British researchers say the new approach could be tested in patients within two years, potentially giving them the ability to stop cancers growing and spreading.
The scientists made the breakthrough after discovered a molecule which plays a key role in aggressive prostate cancer.
Crucially, the academics from Bristol and Nottingham universities have already worked out how to neutralise the dangerous molecule.
The new approach could be tested in patients within two years, potentially giving them the ability to stop cancers growing and spreading. The prostate is pictured in orange, containing a small tumour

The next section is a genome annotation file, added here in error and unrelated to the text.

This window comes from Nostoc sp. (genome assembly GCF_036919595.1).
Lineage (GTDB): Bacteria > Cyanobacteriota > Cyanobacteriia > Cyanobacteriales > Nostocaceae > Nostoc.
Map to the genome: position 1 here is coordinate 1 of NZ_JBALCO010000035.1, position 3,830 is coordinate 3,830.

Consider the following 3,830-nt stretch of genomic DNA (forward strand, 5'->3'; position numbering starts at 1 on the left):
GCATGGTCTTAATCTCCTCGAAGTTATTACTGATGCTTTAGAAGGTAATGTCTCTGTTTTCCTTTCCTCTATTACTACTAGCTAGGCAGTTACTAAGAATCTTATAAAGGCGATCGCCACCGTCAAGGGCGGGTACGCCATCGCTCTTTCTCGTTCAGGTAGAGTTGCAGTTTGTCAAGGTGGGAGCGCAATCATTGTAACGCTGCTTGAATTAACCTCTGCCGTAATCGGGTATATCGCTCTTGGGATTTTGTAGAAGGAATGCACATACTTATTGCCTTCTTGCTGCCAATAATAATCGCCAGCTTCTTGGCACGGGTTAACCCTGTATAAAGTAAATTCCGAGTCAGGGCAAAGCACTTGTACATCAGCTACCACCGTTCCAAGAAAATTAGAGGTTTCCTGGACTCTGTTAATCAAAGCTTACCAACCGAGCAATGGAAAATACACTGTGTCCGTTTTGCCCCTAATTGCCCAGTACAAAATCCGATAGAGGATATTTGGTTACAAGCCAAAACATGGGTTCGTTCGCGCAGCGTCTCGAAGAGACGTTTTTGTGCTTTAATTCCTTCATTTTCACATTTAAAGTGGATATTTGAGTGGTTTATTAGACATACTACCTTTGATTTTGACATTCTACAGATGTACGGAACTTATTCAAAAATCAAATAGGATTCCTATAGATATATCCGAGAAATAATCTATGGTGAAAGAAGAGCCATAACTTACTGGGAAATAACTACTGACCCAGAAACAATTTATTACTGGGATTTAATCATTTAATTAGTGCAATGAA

The treatment, delivered by an injection, has already been shown to halt the growth of prostate tumours in mice.
And scientists are confident the procedure can be replicated in humans, with a British firm investigating how to turn it into a clinical treatment.
The findings, published yesterday in the Oncogene medical journal, rests on the investigation of a molecule called SRPK1.
The scientists found that the molecule enables the tumour to form new blood vessels.
Tumours need a supply of nutrient-enriched blood to survive, grow and spread.
Return to News Home